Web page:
Bioinspired 3D Printing Should Be Standardized

By on January 7th, 2019 in research

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 New ways to strengthen all types of 3D prints? [Source: Purdue]
New ways to strengthen all types of 3D prints? [Source: Purdue]

Researchers have developed a way to 3D print strong cement structures, but why couldn’t this be used in all 3D prints?

The researchers from Purdue noted that concrete 3D prints were often less strong than they could be. This is clearly due to the material properties of cement, as it really isn’t the greatest material strength-wise. It can crumble, but is frequently used as a building material due to its availability, cost and practical applications.

But when 3D printing objects, a very common approach is to use a sparse 3D model. That is to say, not solid. This is often seen with lattice structures for metal parts, for example. This enables a sometimes large reduction in the amount of expensive material used, with accompanying cost savings.

The Purdue researchers were inspired by nature to develop a solution. They observed the functions of certain biological structures, such as an appendage used by Mantis Shrimp to strike prey. This appendage apparently gets stronger when under impact pressures due to its internal design. Cracks, if developed, would enable mechanical stresses to be distributed across the object.

This inspiration led the researchers to design a series of 3D printable designs, which they hoped would enable stronger cement prints. Purdue explains the effect:

“Each of these architectures allowed for new behaviors in a 3D-printed element once hardened. The Bouligand architecture, for example, takes advantage of weak interfaces to make a material more crack-resistant, whereas the compliant architecture makes cement-based elements act like a spring, even though they are made of brittle material.”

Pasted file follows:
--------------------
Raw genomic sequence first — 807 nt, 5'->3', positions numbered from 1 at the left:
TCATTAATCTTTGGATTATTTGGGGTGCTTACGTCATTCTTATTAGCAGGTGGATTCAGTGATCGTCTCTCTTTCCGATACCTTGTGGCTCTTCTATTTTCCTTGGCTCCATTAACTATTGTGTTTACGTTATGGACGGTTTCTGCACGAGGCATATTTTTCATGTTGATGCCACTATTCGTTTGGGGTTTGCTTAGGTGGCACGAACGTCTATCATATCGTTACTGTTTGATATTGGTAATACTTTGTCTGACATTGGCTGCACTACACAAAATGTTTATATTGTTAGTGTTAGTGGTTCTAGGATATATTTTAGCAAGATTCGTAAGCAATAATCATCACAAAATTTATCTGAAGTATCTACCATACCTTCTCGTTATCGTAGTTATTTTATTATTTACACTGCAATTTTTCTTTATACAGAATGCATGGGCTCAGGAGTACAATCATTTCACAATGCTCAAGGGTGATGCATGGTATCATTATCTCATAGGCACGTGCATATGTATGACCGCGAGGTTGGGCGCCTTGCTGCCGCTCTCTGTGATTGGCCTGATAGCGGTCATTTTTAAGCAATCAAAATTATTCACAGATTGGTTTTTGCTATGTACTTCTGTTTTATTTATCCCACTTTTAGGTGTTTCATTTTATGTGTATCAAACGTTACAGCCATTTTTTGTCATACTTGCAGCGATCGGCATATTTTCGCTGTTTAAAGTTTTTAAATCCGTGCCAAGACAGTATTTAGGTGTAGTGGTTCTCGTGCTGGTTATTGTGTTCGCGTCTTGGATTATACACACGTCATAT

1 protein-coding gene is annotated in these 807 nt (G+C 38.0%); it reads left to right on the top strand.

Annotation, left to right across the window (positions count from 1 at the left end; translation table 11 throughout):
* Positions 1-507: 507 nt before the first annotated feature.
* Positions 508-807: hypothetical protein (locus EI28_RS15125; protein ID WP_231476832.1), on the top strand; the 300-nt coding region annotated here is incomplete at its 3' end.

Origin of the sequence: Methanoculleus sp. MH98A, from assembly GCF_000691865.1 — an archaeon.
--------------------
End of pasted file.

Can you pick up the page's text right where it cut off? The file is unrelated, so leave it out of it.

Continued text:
It’s fascinating to see a material become stronger even if it is damaged. They describe this as “self healing”, but it is really a mechanical effect.

As I read through this material it seems that while they are using bioinspired designs, they’re really adjusting the infill pattern for 3D prints in order to create a kind of meta-material.

My question is this: if such techniques are suitable for 3D printed cement structures, why could the same techniques not be used on other types of 3D printing?

I can well imagine this approach being used on both metal and thermoplastic 3D prints, as there is considerable interest in techniques used to make 3D prints stronger. I think these techniques might be able to help produce more resilient mechanical parts using alternative materials.

It seems quite reasonable to me that if this technique is perfected, it could be integrated into 3D CAD systems to enable designers to automatically generate such self-healing structures from a base model, much in the same way that some CAD systems now offer 3D model optimization through simulation.

It may also be a possibility to integrate this approach into 3D print slicing systems. I can imagine a new kind of internal infill pattern could take advantage of this effect: an infill pattern that might get stronger if cracked. That would be most interesting.

But we’ll have to see how this newly discovered technology evolves and works its way into commercialization.

Via Purdue

By Kerry Stevenson

Kerry Stevenson, aka "General Fabb" has written over 8,000 stories on 3D printing at Fabbaloo since he launched the venture in 2007, with an intention to promote and grow the incredible technology of 3D printing across the world. So far, it seems to be working!